1. Go to the Connecticut Department of Revenue Services (DRS) website.
  2. Click on "Businesses" and then "Sales and Use Tax."
  3. Click on "Register for a Sales Tax Account."
  4. Follow the instructions on the screen.

 

To register by mail:

  1. Download and complete the Sales and Use Tax Registration Application (Form REG-1).

  2. Mail the completed application to:

Connecticut Department of Revenue Services Sales and Use Tax Division

P.O. Box 2960

Hartford, CT 06102-2960 

Once you have registered for a Connecticut sales tax account, you will be assigned a sales tax registration number. You will need to use this number on all sales tax returns that you file.

 

What Sales are Subject to Sales Tax in Connecticut?

As we navigate the winding paths of sales tax, let's delve into a crucial question: What sales are actually subject to sales tax in Connecticut?

In general, most goods and some services sold or rented in Connecticut are subject to sales tax. This can include anything from that beautifully handcrafted piece of furniture to certain landscaping services.

  1. Tangible Personal Property: First on the list is tangible personal property. This means any physical item, like books, jewelry, or electronics, that can be seen, weighed, measured, felt, or touched.

  2. Certain Services: Not all services in Connecticut are taxed, but some are. These can include services such as repair or renovation of tangible personal property and business analysis, management, consulting, and public relations services.

  3. Sales of Food and Beverage: Food sold in grocery stores is usually exempt, but prepared meals and those sold in a restaurant are typically taxed. The rules are a bit nuanced here, so be sure to check with the Department of Revenue Services for specifics.

  4. Digital Goods: E-books, online films, and other digital goods are also subject to sales tax.

Remember, this is a general guide, and exceptions do apply. Some goods and services are exempt, while others are taxed at a reduced rate. When in doubt, check with the Connecticut Department of Revenue Services or consult with a tax professional. With every nuance we unravel, we become more fluent in the language of sales tax!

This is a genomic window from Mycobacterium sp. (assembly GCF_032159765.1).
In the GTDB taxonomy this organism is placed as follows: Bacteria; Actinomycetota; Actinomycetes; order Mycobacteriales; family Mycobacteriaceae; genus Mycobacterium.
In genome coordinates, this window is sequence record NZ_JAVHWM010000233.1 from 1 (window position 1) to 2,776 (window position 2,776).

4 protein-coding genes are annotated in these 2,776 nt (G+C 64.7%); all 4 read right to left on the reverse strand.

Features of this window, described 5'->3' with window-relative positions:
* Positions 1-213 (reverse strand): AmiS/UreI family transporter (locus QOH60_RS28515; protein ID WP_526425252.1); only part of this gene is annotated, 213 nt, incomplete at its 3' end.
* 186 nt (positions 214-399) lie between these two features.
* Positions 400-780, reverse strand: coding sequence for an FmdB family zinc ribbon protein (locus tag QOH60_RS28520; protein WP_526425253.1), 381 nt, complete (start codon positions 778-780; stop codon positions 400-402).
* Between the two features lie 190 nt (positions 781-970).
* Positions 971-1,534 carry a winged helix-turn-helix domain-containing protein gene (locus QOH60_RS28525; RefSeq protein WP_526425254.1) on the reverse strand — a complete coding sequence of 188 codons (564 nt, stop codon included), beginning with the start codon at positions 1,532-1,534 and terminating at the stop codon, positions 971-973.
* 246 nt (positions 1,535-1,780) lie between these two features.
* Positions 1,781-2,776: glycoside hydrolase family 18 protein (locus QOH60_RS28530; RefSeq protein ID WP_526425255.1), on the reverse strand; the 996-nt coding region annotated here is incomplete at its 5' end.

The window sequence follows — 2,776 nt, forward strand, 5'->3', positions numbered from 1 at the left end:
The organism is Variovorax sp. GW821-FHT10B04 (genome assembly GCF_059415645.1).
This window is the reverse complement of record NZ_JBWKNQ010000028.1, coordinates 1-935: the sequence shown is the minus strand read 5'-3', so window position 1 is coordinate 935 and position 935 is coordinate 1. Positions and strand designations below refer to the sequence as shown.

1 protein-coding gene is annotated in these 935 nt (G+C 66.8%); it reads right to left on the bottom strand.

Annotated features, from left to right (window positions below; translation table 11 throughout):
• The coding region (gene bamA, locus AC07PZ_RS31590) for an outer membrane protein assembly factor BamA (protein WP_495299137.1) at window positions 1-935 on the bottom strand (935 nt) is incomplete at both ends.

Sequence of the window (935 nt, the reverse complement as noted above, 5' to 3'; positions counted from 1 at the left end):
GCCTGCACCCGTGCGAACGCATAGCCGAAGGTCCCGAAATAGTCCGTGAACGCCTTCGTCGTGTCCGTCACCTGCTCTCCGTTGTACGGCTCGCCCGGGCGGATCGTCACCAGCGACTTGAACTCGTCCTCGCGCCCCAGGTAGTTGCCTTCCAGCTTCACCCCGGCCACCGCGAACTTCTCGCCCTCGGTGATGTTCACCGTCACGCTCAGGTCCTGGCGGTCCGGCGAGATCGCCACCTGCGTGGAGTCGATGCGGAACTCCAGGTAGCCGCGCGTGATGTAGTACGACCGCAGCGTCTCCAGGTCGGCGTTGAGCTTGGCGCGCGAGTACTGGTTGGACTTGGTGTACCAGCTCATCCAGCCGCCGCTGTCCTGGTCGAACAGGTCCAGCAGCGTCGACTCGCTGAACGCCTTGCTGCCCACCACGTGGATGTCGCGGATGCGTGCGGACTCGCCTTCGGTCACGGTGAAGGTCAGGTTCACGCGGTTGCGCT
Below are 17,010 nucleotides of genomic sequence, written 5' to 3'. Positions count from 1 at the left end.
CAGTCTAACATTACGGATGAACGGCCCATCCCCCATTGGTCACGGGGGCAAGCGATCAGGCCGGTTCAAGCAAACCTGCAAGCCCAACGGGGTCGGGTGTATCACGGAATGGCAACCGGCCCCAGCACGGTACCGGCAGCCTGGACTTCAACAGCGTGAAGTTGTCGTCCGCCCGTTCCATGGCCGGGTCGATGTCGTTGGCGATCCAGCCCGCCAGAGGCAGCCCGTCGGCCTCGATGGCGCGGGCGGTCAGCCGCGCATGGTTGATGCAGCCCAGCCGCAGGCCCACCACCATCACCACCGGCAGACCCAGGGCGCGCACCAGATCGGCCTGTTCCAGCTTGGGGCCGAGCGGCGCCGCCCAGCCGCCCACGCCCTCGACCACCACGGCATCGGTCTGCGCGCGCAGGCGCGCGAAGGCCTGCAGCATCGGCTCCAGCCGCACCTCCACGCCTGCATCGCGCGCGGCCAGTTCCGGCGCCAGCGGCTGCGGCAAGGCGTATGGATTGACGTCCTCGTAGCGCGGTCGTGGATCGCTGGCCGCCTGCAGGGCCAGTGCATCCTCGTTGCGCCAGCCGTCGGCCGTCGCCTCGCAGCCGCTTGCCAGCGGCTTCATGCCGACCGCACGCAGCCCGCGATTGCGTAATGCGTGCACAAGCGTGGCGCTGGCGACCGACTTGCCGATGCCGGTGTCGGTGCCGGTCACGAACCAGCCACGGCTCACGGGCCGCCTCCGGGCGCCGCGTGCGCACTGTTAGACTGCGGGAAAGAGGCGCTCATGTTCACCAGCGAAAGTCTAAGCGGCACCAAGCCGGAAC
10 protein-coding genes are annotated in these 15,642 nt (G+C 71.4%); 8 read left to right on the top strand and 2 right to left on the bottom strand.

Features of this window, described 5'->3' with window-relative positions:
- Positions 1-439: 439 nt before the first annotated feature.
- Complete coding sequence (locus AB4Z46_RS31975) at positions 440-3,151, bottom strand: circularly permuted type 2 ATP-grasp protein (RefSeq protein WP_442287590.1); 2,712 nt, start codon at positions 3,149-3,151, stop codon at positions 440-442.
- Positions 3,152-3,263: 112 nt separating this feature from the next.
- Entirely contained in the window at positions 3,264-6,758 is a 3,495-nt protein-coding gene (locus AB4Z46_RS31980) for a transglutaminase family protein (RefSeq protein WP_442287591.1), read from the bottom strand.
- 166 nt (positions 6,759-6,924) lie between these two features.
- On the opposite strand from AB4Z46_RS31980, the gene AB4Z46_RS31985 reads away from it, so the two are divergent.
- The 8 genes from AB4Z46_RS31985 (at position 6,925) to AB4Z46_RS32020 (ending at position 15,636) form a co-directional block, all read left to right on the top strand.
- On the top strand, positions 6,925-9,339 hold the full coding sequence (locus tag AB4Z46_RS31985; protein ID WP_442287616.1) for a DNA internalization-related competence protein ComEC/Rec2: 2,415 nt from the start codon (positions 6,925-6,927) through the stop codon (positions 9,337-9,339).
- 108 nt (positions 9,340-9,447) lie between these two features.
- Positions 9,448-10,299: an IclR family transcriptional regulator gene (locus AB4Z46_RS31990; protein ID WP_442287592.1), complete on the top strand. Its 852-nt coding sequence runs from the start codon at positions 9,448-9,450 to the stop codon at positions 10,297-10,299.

Is Software as a Service (SaaS) taxed in Connecticut?

Yes, software as a service (SaaS) is taxed in Connecticut. SaaS is considered a service, and services are generally taxable in Connecticut. However, there is a 1% reduced rate for computer and data processing services, which includes SaaS.

The following are some examples of SaaS that are taxed in Connecticut:

  • Cloud-based accounting software

  • Customer relationship management (CRM) software

  • Enterprise resource planning (ERP) software

  • Human resources (HR) software

  • Marketing software

  • Project management software

  • Sales software

  • Telecommunications software

If you are a SaaS provider, you are required to collect sales tax on all sales of SaaS to Connecticut residents. You can collect sales tax using a variety of methods, including a physical sales tax register, a point-of-sale system, or a third-party sales tax collection service.

 

 

What is Exempt from Connecticut Sales Tax?

Let's illuminate the shadowy corners of our sales tax adventure by exploring what's exempt from Connecticut sales tax. Remember, exemptions are like hidden treasure troves in the tax world - opportunities to save!

  1. Certain Food Products: Most groceries and food items for home consumption are exempt. However, prepared meals and those served in restaurants typically aren't part of this tax-free banquet.

  2. Prescription Medication: Prescription drugs are typically exempt from sales tax in Connecticut. However, over-the-counter medication usually doesn't share this privilege.

  3. Certain Clothing and Footwear: Here's a fun fact - clothing and footwear under $50 are generally exempt from sales tax in Connecticut! Certain exceptions apply, so be sure to check the specifics.

  4. Newspapers and Magazines: You can stay informed tax-free! Newspapers issued at least weekly and certain magazines sold by subscription are exempt from Connecticut sales tax.

  5. Textbooks: University and college students rejoice! Textbooks are usually exempt when sold by educational institutions.

Remember, fellow tax adventurers, while this list gives a general overview, it's not exhaustive. The Connecticut Department of Revenue Services maintains a comprehensive list of exemptions. Always consult with a tax professional if you're unsure about whether an item is tax-exempt. Here's to discovering more tax secrets on our journey together!

 

Who is Eligible for Connecticut Sales Tax Exemptions?